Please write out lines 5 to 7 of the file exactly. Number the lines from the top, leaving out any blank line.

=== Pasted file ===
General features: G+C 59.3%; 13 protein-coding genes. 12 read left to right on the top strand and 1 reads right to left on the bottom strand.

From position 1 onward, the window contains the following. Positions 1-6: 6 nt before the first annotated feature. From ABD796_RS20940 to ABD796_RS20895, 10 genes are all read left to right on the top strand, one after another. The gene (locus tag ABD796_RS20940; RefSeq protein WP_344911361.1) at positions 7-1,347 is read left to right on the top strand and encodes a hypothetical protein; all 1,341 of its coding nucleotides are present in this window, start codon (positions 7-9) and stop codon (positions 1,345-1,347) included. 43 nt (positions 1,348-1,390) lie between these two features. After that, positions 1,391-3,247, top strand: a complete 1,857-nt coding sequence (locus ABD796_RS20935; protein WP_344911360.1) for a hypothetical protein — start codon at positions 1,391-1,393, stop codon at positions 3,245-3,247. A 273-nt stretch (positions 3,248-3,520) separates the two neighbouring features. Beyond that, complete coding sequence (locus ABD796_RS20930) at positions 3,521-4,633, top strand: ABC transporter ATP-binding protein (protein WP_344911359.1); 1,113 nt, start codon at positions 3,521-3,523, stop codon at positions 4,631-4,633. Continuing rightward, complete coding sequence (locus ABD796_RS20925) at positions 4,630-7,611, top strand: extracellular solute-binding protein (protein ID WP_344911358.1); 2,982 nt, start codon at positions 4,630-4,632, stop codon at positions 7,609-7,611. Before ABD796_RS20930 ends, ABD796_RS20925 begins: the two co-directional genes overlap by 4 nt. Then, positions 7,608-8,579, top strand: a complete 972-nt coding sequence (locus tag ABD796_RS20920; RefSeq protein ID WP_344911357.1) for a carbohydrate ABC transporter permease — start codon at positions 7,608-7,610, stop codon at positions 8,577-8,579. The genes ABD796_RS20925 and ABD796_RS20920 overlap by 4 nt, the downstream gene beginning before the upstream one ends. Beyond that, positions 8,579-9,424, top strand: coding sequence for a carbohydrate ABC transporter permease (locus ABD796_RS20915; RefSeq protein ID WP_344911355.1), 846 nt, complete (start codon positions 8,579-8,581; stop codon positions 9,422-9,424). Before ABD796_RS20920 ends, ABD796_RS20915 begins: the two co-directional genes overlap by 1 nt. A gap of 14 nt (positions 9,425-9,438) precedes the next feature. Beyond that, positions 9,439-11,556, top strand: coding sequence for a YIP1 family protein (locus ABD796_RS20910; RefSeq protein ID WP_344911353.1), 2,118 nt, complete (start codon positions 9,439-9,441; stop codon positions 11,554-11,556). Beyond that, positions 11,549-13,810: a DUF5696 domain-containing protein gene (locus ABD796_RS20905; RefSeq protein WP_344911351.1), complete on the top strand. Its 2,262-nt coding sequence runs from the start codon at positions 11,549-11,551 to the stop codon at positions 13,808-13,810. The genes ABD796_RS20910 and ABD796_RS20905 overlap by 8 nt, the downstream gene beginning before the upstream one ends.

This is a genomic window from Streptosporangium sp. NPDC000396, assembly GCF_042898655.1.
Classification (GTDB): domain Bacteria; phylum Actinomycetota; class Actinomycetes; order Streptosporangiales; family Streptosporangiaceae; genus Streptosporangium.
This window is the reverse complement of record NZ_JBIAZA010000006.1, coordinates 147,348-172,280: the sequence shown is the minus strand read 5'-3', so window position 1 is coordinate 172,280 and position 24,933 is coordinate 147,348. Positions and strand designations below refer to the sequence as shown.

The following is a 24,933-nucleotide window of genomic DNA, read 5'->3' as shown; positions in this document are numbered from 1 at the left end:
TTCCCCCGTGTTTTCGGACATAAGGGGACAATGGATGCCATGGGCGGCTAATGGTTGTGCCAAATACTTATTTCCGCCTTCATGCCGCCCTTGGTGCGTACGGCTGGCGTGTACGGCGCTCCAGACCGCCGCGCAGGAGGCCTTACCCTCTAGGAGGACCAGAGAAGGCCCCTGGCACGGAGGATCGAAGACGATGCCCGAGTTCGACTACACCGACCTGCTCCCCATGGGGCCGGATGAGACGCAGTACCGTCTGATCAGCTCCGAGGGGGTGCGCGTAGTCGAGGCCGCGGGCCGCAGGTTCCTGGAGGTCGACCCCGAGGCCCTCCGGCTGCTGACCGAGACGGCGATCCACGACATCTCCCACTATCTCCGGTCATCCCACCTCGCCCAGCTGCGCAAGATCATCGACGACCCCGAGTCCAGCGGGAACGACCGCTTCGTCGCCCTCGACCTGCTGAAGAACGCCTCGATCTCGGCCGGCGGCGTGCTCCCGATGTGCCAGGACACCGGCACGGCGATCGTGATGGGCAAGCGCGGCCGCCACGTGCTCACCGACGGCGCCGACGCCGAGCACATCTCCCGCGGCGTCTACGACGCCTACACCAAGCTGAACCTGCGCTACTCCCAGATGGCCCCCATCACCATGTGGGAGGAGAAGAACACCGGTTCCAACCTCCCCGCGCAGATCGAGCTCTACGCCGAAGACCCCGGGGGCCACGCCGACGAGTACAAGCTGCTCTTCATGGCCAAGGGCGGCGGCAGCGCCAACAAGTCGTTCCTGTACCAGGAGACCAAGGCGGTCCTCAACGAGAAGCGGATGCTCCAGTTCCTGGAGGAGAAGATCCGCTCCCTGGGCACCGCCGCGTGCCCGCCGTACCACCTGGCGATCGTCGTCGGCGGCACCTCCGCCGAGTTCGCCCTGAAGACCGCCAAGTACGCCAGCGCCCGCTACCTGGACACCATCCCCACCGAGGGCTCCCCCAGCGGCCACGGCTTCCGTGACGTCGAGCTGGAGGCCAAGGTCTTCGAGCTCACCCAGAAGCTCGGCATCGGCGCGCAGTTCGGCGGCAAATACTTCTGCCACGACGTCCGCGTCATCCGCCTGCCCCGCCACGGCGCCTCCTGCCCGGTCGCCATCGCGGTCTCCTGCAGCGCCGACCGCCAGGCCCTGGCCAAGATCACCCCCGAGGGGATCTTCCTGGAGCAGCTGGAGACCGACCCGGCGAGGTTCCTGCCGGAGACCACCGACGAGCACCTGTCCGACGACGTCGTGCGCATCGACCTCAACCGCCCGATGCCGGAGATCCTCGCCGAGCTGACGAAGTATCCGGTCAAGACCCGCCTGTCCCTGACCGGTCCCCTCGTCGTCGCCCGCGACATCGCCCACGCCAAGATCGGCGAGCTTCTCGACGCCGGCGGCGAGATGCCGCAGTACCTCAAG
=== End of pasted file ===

This window is the reverse complement of record NZ_JBIAZA010000006.1, coordinates 147,348-172,280: the sequence shown is the minus strand read 5'-3', so window position 1 is coordinate 172,280 and position 24,933 is coordinate 147,348. Positions and strand designations below refer to the sequence as shown.

The following is a 24,933-nucleotide window of genomic DNA, read 5'->3' as shown; positions in this document are numbered from 1 at the left end:
TTCCCCCGTGTTTTCGGACATAAGGGGACAATGGATGCCATGGGCGGCTAATGGTTGTGCCAAATACTTATTTCCGCCTTCATGCCGCCCTTGGTGCGTACGGCTGGCGTGTACGGCGCTCCAGACCGCCGCGCAGGAGGCCTTACCCTCTAGGAGGACCAGAGAAGGCCCCTGGCACGGAGGATCGAAGACGATGCCCGAGTTCGACTACACCGACCTGCTCCCCATGGGGCCGGATGAGACGCAGTACCGTCTGATCAGCTCCGAGGGGGTGCGCGTAGTCGAGGCCGCGGGCCGCAGGTTCCTGGAGGTCGACCCCGAGGCCCTCCGGCTGCTGACCGAGACGGCGATCCACGACATCTCCCACTATCTCCGGTCATCCCACCTCGCCCAGCTGCGCAAGATCATCGACGACCCCGAGTCCAGCGGGAACGACCGCTTCGTCGCCCTCGACCTGCTGAAGAACGCCTCGATCTCGGCCGGCGGCGTGCTCCCGATGTGCCAGGACACCGGCACGGCGATCGTGATGGGCAAGCGCGGCCGCCACGTGCTCACCGACGGCGCCGACGCCGAGCACATCTCCCGCGGCGTCTACGACGCCTACACCAAGCTGAACCTGCGCTACTCCCAGATGGCCCCCATCACCATGTGGGAGGAGAAGAACACCGGTTCCAACCTCCCCGCGCAGATCGAGCTCTACGCCGAAGACCCCGGGGGCCACGCCGACGAGTACAAGCTGCTCTTCATGGCCAAGGGCGGCGGCAGCGCCAACAAGTCGTTCCTGTACCAGGAGACCAAGGCGGTCCTCAACGAGAAGCGGATGCTCCAGTTCCTGGAGGAGAAGATCCGCTCCCTGGGCACCGCCGCGTGCCCGCCGTACCACCTGGCGATCGTCGTCGGCGGCACCTCCGCCGAGTTCGCCCTGAAGACCGCCAAGTACGCCAGCGCCCGCTACCTGGACACCATCCCCACCGAGGGCTCCCCCAGCGGCCACGGCTTCCGTGACGTCGAGCTGGAGGCCAAGGTCTTCGAGCTCACCCAGAAGCTCGGCATCGGCGCGCAGTTCGGCGGCAAATACTTCTGCCACGACGTCCGCGTCATCCGCCTGCCCCGCCACGGCGCCTCCTGCCCGGTCGCCATCGCGGTCTCCTGCAGCGCCGACCGCCAGGCCCTGGCCAAGATCACCCCCGAGGGGATCTTCCTGGAGCAGCTGGAGACCGACCCGGCGAGGTTCCTGCCGGAGACCACCGACGAGCACCTGTCCGACGACGTCGTGCGCATCGACCTCAACCGCCCGATGCCGGAGATCCTCGCCGAGCTGACGAAGTATCCGGTCAAGACCCGCCTGTCCCTGACCGGTCCCCTCGTCGTCGCCCGCGACATCGCCCACGCCAAGATCGGCGAGCTTCTCGACGCCGGCGGCGAGATGCCGCAGTACCTCAAG